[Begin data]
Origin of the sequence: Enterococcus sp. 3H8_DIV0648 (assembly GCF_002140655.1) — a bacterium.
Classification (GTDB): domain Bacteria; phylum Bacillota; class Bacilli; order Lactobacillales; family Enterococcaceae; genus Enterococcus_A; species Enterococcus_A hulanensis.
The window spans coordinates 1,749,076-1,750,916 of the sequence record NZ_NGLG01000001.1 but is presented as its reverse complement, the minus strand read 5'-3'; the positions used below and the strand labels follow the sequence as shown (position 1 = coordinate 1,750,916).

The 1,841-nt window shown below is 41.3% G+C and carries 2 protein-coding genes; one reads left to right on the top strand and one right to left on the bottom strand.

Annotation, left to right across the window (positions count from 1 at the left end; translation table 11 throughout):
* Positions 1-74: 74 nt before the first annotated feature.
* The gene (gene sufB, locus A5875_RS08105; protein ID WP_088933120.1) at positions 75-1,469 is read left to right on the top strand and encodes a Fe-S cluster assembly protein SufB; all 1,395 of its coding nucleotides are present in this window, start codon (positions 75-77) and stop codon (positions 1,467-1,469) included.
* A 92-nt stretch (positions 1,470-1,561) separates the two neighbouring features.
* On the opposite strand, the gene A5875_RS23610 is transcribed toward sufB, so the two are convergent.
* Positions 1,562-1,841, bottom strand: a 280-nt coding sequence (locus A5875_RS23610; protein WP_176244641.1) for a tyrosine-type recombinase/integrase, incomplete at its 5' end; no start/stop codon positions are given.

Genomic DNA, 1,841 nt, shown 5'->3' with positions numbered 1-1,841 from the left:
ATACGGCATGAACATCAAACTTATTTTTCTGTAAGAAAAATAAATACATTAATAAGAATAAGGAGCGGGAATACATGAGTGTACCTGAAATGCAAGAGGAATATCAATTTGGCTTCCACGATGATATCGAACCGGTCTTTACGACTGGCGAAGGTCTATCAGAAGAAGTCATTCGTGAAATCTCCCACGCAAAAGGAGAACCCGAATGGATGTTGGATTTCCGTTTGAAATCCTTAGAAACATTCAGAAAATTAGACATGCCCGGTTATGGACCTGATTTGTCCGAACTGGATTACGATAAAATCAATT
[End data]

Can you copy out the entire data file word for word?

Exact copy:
Origin of the sequence: Enterococcus sp. 3H8_DIV0648 (assembly GCF_002140655.1) — a bacterium.
Classification (GTDB): domain Bacteria; phylum Bacillota; class Bacilli; order Lactobacillales; family Enterococcaceae; genus Enterococcus_A; species Enterococcus_A hulanensis.
The window spans coordinates 1,749,076-1,750,916 of the sequence record NZ_NGLG01000001.1 but is presented as its reverse complement, the minus strand read 5'-3'; the positions used below and the strand labels follow the sequence as shown (position 1 = coordinate 1,750,916).

The 1,841-nt window shown below is 41.3% G+C and carries 2 protein-coding genes; one reads left to right on the top strand and one right to left on the bottom strand.

Annotation, left to right across the window (positions count from 1 at the left end; translation table 11 throughout):
* Positions 1-74: 74 nt before the first annotated feature.
* The gene (gene sufB, locus A5875_RS08105; protein ID WP_088933120.1) at positions 75-1,469 is read left to right on the top strand and encodes a Fe-S cluster assembly protein SufB; all 1,395 of its coding nucleotides are present in this window, start codon (positions 75-77) and stop codon (positions 1,467-1,469) included.
* A 92-nt stretch (positions 1,470-1,561) separates the two neighbouring features.
* On the opposite strand, the gene A5875_RS23610 is transcribed toward sufB, so the two are convergent.
* Positions 1,562-1,841, bottom strand: a 280-nt coding sequence (locus A5875_RS23610; protein WP_176244641.1) for a tyrosine-type recombinase/integrase, incomplete at its 5' end; no start/stop codon positions are given.

Genomic DNA, 1,841 nt, shown 5'->3' with positions numbered 1-1,841 from the left:
ATACGGCATGAACATCAAACTTATTTTTCTGTAAGAAAAATAAATACATTAATAAGAATAAGGAGCGGGAATACATGAGTGTACCTGAAATGCAAGAGGAATATCAATTTGGCTTCCACGATGATATCGAACCGGTCTTTACGACTGGCGAAGGTCTATCAGAAGAAGTCATTCGTGAAATCTCCCACGCAAAAGGAGAACCCGAATGGATGTTGGATTTCCGTTTGAAATCCTTAGAAACATTCAGAAAATTAGACATGCCCGGTTATGGACCTGATTTGTCCGAACTGGATTACGATAAAATCAATT